467. Information Memorandum From the Assistant Secretary of State for Inter-American Affairs (Oliver) to Secretary of State Rusk1


  • Uruguayan Situation Report

The economic-political crisis in Uruguay is deepening. The situation might be described as a “crisis of confidence” which has affected members of the government, the two main political parties and the people. The crisis arises principally from the inability of the government to grapple effectively with the serious economic-financial situation confronting the country; spiraling inflation, budget imbalance, balance of payments problems, and the added burden of repairing the serious damage to the economy caused by inclement weather of the last six months. These problems in turn have given rise to social problems; i.e., strikes, work slowdowns, and communist agitation.

The ineffectiveness of the government is due to the indecisive nature of President Gestido’s leadership. Despite the hopes of Uruguayans and the USG, Gestido has been unable to rise above “politics as usual”, and not being very clever politically, he has managed to alienate the largest part of his own Colorado Party. The political crisis of June 1967 illustrates this situation: Gestido’s reaction to an attack on his managing of the economic situation by the leader of the largest faction of the Colorado Party was to exclude that faction from his government, form a new government representing only a minority (one-third) of the Party and completely reverse his administration’s economic policy from one seeking an IMF-type solution to one of rigid controls.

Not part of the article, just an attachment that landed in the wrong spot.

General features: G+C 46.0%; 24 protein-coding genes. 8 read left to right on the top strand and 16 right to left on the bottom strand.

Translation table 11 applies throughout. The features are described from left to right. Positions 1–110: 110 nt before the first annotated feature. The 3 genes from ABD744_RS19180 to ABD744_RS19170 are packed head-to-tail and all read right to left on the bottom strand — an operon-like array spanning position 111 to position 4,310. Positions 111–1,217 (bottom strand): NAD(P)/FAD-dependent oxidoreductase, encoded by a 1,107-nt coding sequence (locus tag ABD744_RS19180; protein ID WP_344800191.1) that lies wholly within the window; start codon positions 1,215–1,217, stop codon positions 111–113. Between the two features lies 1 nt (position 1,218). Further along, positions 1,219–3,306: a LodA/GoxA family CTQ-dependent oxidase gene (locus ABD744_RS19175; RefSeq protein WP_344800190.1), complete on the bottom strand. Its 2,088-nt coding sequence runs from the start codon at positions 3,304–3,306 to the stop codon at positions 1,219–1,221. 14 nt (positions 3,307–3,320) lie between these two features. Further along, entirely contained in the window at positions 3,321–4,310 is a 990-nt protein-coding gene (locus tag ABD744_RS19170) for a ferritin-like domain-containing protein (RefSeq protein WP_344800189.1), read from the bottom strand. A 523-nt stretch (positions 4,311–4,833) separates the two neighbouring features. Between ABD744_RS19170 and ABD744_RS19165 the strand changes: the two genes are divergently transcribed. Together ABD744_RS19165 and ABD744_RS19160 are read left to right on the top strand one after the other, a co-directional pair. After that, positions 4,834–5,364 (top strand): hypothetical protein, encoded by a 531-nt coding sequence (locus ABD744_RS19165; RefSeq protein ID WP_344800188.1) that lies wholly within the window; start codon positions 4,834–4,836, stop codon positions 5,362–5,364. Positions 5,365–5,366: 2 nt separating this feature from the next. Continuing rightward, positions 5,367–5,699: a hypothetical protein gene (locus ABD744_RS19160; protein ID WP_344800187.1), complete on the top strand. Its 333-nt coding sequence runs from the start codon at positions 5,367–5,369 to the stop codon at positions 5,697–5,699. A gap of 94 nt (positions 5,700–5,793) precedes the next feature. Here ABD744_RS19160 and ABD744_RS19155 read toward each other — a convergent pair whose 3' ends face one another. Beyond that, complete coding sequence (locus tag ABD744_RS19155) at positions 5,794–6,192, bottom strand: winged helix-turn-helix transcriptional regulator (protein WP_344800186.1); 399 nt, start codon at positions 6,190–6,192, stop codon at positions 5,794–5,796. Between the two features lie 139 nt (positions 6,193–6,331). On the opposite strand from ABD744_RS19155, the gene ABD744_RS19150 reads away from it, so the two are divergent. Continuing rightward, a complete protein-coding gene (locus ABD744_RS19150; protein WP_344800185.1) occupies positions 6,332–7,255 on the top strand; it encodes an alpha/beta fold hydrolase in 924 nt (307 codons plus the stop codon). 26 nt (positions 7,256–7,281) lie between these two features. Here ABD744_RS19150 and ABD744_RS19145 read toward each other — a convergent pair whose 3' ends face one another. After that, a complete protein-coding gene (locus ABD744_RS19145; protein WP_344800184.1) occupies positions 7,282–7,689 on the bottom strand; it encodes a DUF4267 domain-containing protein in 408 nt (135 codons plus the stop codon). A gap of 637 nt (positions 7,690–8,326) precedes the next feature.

We, however, share the Country Team’s doubts that a coup will be attempted in the short term. Gestido still has several options open to him both on political and economic fronts. Politically, he could broaden the base of his administration by coming to agreement with the leaders of other factions of the Colorado Party or alternatively he could form a coalition government with selected factions of the opposition Blanco Party. The Embassy continues to urge the administration to adopt a sound stabilization and economic growth as a basis for US and IMF support. If Gestido could bring himself to heed this advice, which he receives not only from us but from the majority of the members [Page 985] of his own political party, he could perhaps restore confidence in himself and his government.

Foreign Minister Luisi, Ambassador Yriart, other high Uruguayan officials, and we expected the present crisis when Gestido decided against a sound economic program and opted for controls and other economic measures that have previously been so ineffective. At the moment we see no other course open to us but to await sound Uruguayan policies which we can support. We have rejected the alternative of supplying US dollars to support an unrealistic exchange rate and inadequate economic policies.

  1. Source: National Archives and Records Administration, RG 59, ARA Files, 1967–1969: Lot 72 D 33, Uruguay. Confidential. Drafted by Sayre and Sanders. A notation on the memorandum indicates Rusk saw it.